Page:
There was a hastily called press conference by Assessor Phil Ting and City Administrator Edwin Lee above, who explained that a host of volunteers had been assembled for the clerk's office just in case they could start the marriage mill, but that there wouldn't be anything happening on that front until next Wednesday.

So the legal rollercoaster continues. For the latest in motions filed with the Ninth Circuit Court of Appeals, click here for Brian Devine's lawyerly explanations at Calitics. The latest twist is that Proposition 8 supporters have until Monday at 9AM to file their appeal with the Ninth Circuit Court.

Thursday, August 12, 2010

Michael Nava Reaffirmed

The Democratic County Central Committee (DCCC) of San Francisco met early Wednesday evening to vote on their many endorsements for the November 2nd election to be held in three months.

The room was a small, narrow union hall in the Tenderloin on Golden Gate Avenue, and it was stuffed to the gills with the 33 voting members of the DCCC and a couple of hundred interested parties sitting and standing against the walls.

The meeting agenda was juggled so that The Controversial Case of Michael Nava (above left) could be heard first. The DCCC had endorsed Nava in his run for Superior Court Judge during June's primary election against an incumbent judge, Richard Ulmer, and another challenger. Nava won the election but didn't gather the 50%+ majority required, so he is running against Ulmer alone this November 2nd.

After the primary, a legal cabal, spearheaded by presiding state Court of Appeals judge Anthony Kline and presiding San Francisco Superior Court Judge James McBride, decided to do everything possible to make sure Ulmer wins the November contest. It fits in with their vision of "judicial independence," which is another way of saying they don't believe judges should have to stand for election if at all possible.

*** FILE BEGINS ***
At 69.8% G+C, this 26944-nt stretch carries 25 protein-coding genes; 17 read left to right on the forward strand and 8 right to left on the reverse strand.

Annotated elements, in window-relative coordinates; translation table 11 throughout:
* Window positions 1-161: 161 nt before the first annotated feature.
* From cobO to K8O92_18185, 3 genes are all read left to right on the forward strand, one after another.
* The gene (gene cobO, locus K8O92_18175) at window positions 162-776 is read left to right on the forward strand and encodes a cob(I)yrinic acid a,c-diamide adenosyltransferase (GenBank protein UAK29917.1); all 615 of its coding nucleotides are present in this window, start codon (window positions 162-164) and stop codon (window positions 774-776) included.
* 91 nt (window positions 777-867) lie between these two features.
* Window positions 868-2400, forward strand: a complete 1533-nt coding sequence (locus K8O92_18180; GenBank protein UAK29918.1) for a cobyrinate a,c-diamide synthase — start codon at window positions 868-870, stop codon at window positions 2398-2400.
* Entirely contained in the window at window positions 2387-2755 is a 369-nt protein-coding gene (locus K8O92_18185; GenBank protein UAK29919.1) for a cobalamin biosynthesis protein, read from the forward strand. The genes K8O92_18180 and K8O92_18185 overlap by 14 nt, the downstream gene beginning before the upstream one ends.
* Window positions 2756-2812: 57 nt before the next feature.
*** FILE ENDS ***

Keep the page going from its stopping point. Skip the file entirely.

A good article by Tim Redmond at the Bay Guardian (click here) details the campaign against Nava, including a war cabinet meeting of judges summoned for battle at the law offices of Pillsbury, Madison and Sutro in early July. The main organizers, by the way, are all Democratic judges rather than Republican ones as has been misreported elsewhere, which only made the meeting that much more disgraceful. It really was about protecting an insular, class-bound white man's club. According to the article, the main dissenter was the indispensable Peter Keane, dean emeritus of Golden Gate Law University, who was quoted as following: